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We use wiring diagrams in a number of diagnostics, but when we're not careful, they can bring us in making decisions that aren't accurate, which can lead to wasted diagnostic time, unnecessary parts costs with the replacing parts that aren't defective, and occasionally missing a straightforward repair.
Today, the wiring diagram essential to support a particular repair procedure is protected within that article or the link is provided to the suitable SYSTEM WIRING DIAGRAM article. For instance, the wiring diagram for your Ford EEC-IV system could be found in ENGINE PERFORMANCE and WIRING DIAGRAMS articles for Ford Motor Co. The wiring diagram for any cruise control system may very well be incorporated into ACCESSORIES & EQUIPMENT section for the unique vehicle manufacturer, plus the wiring diagram with an anti-lock brake system can be included in BRAKES and WIRING DIAGRAMS for the actual manufacturer.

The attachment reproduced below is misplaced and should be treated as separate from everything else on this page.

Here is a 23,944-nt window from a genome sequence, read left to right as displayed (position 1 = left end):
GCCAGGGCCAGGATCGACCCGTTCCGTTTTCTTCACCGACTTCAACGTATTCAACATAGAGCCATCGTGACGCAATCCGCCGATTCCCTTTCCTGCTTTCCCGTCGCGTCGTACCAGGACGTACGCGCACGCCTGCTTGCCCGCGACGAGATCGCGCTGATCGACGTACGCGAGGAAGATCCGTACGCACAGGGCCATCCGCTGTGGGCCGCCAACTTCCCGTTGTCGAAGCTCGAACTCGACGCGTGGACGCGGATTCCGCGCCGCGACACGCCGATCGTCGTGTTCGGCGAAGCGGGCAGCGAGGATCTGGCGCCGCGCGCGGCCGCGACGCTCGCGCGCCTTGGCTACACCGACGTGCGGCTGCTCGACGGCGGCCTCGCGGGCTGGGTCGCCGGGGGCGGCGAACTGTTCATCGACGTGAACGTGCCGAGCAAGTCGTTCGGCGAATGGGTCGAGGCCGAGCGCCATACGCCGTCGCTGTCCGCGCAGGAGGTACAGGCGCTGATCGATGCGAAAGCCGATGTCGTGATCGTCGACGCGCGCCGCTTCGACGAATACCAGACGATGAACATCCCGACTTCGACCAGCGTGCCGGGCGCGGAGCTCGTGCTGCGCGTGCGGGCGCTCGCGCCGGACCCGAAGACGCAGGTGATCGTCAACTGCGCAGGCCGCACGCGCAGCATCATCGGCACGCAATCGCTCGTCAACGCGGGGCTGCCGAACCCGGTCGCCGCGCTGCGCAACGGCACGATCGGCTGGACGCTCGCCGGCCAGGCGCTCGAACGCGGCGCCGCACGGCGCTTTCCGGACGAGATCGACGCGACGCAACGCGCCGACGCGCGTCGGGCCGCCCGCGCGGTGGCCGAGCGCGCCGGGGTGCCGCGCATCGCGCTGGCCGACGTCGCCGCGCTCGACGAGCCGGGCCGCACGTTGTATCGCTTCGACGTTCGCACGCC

Within my recent multi-part series on automotive electrical systems (which included primers on how electricity works and how to utilize multimeter), I gave a quick troubleshooting example during which I often went a multimeter to verify that voltage was present. If the device—say, a stainless steel motor—isn't working, first assess if voltage is reaching it if the switch that powers the device is turned on. If voltage is present in the device's positive terminal, test for continuity between wire to the device's negative terminal and ground (first one's body of the auto, and then the negative battery terminal). If this passes those tests, conduct a voltage drop test to search for a high resistance failure. If the voltage drop test shows no trouble, the set up is toast.